The Yankees moved Pirela off shortstop permanently following the 2011 season — he’s played only eight games at the position since, all this year with Triple-A Scranton. He’s been a second baseman and left fielder more than anything these last few years, though he’s seen time pretty much everywhere other than pitcher or catcher. Pirela could probably play shortstop the way Yangervis Solarte did earlier this year, a spot start here or there but not everyday. If the Yankees signed J.J. Hardy or whoever and he got hurt, they’d have to play Brendan Ryan at short everyday, not Pirela. He can hit though, and there’s a decent chance he’ll force the team’s hand in Spring Training the way Solarte did this year. His versatility and right-handed bat would be nice to have on the bench.

JPK asks: Using just players that came through the Yankee system, who are no longer Yankees, and were active in MLB this past season, make your best starting lineup…. Mine is Jackson CF, Melky RF, Cano 2B, Soriano DH, Montero 1B, Navarro C, Nunez 3B, R Pena SS, A. Almonte LF… Did I miss anyone?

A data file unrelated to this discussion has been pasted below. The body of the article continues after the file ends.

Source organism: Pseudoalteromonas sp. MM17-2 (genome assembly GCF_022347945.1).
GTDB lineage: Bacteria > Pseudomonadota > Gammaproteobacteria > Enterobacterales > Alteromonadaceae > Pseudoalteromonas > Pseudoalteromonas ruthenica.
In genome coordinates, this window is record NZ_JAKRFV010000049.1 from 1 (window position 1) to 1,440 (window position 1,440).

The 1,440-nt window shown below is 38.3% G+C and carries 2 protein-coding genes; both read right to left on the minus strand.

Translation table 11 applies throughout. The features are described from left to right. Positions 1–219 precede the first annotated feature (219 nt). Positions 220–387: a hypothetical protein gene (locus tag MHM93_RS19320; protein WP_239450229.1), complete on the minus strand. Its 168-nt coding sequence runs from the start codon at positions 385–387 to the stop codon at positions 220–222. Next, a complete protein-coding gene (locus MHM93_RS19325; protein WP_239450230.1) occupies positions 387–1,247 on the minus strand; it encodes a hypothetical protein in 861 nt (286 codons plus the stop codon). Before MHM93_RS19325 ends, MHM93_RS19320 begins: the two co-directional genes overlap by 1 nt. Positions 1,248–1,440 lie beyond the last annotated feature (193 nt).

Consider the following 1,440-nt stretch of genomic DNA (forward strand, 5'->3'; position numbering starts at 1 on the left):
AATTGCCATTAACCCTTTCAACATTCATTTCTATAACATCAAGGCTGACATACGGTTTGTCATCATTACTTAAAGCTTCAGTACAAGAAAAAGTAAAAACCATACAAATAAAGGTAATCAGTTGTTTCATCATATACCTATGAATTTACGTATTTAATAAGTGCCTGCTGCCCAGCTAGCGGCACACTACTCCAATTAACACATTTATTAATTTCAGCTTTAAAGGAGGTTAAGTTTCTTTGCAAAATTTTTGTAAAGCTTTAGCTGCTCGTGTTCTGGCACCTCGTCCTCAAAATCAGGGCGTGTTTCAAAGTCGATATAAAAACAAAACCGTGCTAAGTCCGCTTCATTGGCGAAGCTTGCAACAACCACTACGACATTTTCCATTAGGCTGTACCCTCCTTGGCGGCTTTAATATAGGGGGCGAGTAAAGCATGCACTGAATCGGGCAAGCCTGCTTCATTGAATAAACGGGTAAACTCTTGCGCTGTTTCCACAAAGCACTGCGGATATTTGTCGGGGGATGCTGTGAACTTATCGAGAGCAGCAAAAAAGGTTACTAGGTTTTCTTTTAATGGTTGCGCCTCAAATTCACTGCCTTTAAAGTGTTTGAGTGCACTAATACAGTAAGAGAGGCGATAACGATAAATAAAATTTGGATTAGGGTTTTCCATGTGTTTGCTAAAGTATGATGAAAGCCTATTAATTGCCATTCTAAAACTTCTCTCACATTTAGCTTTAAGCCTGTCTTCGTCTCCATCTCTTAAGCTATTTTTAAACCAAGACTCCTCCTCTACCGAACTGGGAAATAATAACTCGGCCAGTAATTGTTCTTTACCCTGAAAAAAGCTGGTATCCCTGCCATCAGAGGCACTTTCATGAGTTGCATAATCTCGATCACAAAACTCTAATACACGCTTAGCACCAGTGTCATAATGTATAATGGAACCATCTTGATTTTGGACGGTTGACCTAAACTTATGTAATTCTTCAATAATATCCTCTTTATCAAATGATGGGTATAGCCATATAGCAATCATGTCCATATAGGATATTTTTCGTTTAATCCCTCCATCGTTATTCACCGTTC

I’ll do you one better. Here’s an entire roster of former Yankees’ farmhands who played in MLB this season.

Catcher Infielders Outfielders Rotation Bullpen
Dioner Navarro 1B Jesus Montero LF Melky Cabrera RH Phil Hughes RH John Axford
2B Robinson Cano CF Austin Jackson RH Ian Kennedy RH J. Chamberlain
DH SS Ramiro Pena RF Jose Tabata RH Zach McAllister RH Tyler Clippard
Alfonso Soriano 3B E. Nunez LH Vidal Nuno LH Mike Dunn
LH Jose Quintana RH D. Farquhar
Bench RH George Kontos
C Eric Fryer IF Dean Anna RH Mark Melancon
UTIL J. Paredes OF Abe Almonte

The roster would look quite a bit better if I could include players the Yankees drafted but did not sign, specifically Gerrit Cole, Doug Fister, Drew Storen, and Chris Davis. The notable omissions are all pitchers: Hector Noesi, Tommy Kahnle, Phil Coke, and Randy Choate. The Yankees have produced a bunch of decent arms recently but not many bats — Fryer and Anna are really stretching the definition of “coming up through the system.” My lineup one through nine would be similar to JPK’s: